Tuesday, January 20, 2015
Most speculators are morons.
After spending more than three decades in the financial business, and after watching so many folks wipe out their portfolios, there really is no other way to say it.
I'm talking about folks who borrow large amounts of money to buy stocks, bonds, currencies, commodities, or anything else.
The thinking goes something like this... If you can borrow money at 3%, invest it, and make 10%, 15%, or even 20%, then you should borrow as much as possible and reap the returns.
It makes perfect sense if the outcome is guaranteed. But it's never guaranteed. That's a fact that gets overlooked by the majority of speculators. And that's what leads to their downfall...
For an example of why leverage is so dangerous, let's look at what happened to currency speculators who bet in favor of the euro and against the Swiss franc last week.
Prior to last week, the franc was trading at a 4% premium to where the Swiss National Bank (SNB) had agreed to "peg" it to the euro.
As long as the peg (the fixed exchange rate) remained in place – which the SNB publicly stated it would – then, over time, the franc would have to fall in value against the euro. Speculators making that bet could earn 4% as the franc fell in line with its peg.
But a 4% gain isn't that exciting. So speculators leveraged their bets. They borrowed money at 3% interest and used it to generate a potential 4% return. By using a 2:1 leverage ratio and doubling his exposure, a speculator could increase his return to 5%. A 10:1 leverage ratio would boost his annual return to 14%.
That's a terrific return for a seemingly guaranteed trade. But it still wasn't enough for some speculators.
Many currency speculators leveraged their bets from 50 to 100 times their original investments. They were positioned to make between 54% and 104% on what they viewed as a risk-free, guaranteed trade.
But that all changed last week. On Thursday, the SNB got rid of the peg. It let the financial markets decide what the franc was worth relative to the euro. The franc jumped nearly 20% in one day. And a lot of currency speculators got wiped out.
For an unleveraged trader, a 20% move in the wrong direction hurts, but it doesn't take you out of the game. You can exit the position, take your loss, and still be alive to trade the next day.
But if you're leveraged 10:1, 50:1, or 100:1, you're wiped out. There is no way to recover. Your account is gone. And chances are good you'll leave your brokerage firm on the hook for the balance of the loss.
Take a look at this chart of Forex Capital Markets (FXCM), one of the leading currency-trading brokerage firms...
FXCM dropped 25% on Thursday. It did not open for trading on Friday. But the stock traded for about $1.20 per share in pre-market trading.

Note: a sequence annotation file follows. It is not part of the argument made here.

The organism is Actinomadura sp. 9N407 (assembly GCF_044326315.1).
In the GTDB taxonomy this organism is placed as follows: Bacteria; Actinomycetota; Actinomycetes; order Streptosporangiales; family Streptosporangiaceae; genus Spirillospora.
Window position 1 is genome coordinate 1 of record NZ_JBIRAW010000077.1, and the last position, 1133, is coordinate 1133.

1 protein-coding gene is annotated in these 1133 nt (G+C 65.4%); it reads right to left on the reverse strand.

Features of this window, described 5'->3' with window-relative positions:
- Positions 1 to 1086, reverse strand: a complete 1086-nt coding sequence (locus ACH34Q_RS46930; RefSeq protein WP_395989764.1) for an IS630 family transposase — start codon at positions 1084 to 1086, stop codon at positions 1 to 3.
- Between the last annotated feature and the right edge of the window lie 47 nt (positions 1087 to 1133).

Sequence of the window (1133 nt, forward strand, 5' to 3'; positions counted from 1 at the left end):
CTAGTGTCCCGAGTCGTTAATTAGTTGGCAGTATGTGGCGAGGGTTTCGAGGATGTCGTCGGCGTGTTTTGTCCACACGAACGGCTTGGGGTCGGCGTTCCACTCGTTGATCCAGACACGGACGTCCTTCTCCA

It also announced that the negative equity in customer accounts – the amount that debt obligations exceeded equity – was greater than the net capital of the entire firm.
In other words, the company was basically bankrupted by the leveraged bets of currency speculators. Speculators lost 100% of their money. And they wiped out their brokerage firm as well.
A lot of stock market speculators think this can't happen to them. Their brokerage firms limit their bets to 4:1 leverage at most. But even with that limited amount of leverage, a modest downside move can wipe out your account.
What if you had used leverage to buy shares of Transocean (RIG) – one of Wall Street's favorite oil-services firms – back in August at about $40 per share? If you bought 100 shares with your own money and then borrowed money to buy another 100 shares, your entire position would be wiped out now with the stock trading well below $20.
In short, leverage kills.
No matter how strong the argument might be, borrowing money to invest in anything is usually a bad idea. It might work to your benefit at first. But ultimately, it tends to lead to disaster.
It's especially important to keep this in mind right now...
As of November 30, the total margin debt on the New York Stock Exchange (NYSE) was just over $457 billion. Investors are continuing to borrow record amounts of money to throw into stocks as the market is close to an all-time high.
Right now, the total margin debt on the NYSE is 20% higher than where it peaked in July 2007 – just a couple of months prior to the stock market high back then.
Traders who were leveraged to the hilt back then didn't survive the downturn. And they didn't have any cash left to invest when stocks hit bottom in March 2009.
If you've been riding the stock market higher and you've been using leverage to enhance your returns, right now is the time to reduce your exposure. Lighten up your positions. Reduce your leverage. Give yourself a chance to buy stocks at cheaper prices when the inevitable decline occurs.
In short... don't be a moron.
Best regards and good trading,
"Leverage is financial crack," Jeff writes. "The first hit feels good. It's a trader's high... We want more of it. So we use it again, and again, and again – until we're addicted." Eventually, though, "it kills us." Learn more here: Wall Street's Favorite Drug Will Kill the Stock Market.
To see just how leverage kills, take a look at the story of Robert Citron... "Citron was so successful," Jeff says, "neighboring municipalities entrusted him with their funds in the hopes of receiving equally high returns. And they did... for a while." Learn why leverage is "what every investor should worry about today."